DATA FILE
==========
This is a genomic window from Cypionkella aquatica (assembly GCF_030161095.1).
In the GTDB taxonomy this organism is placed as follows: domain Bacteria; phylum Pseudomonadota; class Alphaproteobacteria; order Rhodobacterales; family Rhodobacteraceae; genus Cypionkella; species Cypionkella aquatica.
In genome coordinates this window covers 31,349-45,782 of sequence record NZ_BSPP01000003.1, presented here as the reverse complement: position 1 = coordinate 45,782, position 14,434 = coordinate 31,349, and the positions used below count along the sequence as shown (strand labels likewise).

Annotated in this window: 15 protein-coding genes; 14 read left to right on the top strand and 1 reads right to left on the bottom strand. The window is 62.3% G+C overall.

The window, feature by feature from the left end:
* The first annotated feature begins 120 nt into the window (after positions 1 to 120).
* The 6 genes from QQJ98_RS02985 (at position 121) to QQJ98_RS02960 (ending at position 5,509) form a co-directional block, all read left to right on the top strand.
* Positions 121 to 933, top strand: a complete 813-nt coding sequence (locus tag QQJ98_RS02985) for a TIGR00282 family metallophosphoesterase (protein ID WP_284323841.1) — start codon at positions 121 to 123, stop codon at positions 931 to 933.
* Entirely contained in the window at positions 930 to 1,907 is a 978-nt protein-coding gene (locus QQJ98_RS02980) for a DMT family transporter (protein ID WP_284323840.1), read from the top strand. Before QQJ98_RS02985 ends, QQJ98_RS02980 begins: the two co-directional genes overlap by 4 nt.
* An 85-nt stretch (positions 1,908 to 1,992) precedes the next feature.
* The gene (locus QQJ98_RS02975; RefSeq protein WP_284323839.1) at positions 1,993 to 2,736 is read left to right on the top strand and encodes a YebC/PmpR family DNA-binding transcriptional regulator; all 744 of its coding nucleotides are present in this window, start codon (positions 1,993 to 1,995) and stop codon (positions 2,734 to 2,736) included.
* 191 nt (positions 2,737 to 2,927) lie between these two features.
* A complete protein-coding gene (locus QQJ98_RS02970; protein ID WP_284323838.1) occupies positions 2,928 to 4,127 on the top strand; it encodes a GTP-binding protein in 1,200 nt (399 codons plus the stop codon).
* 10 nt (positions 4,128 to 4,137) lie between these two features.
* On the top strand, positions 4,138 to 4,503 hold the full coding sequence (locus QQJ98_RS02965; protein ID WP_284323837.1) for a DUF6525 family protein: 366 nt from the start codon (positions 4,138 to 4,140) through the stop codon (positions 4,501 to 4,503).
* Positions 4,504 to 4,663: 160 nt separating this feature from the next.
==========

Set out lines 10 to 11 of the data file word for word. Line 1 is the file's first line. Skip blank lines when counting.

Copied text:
* An 85-nt stretch (positions 1,908 to 1,992) precedes the next feature.
* The gene (locus QQJ98_RS02975; RefSeq protein WP_284323839.1) at positions 1,993 to 2,736 is read left to right on the top strand and encodes a YebC/PmpR family DNA-binding transcriptional regulator; all 744 of its coding nucleotides are present in this window, start codon (positions 1,993 to 1,995) and stop codon (positions 2,734 to 2,736) included.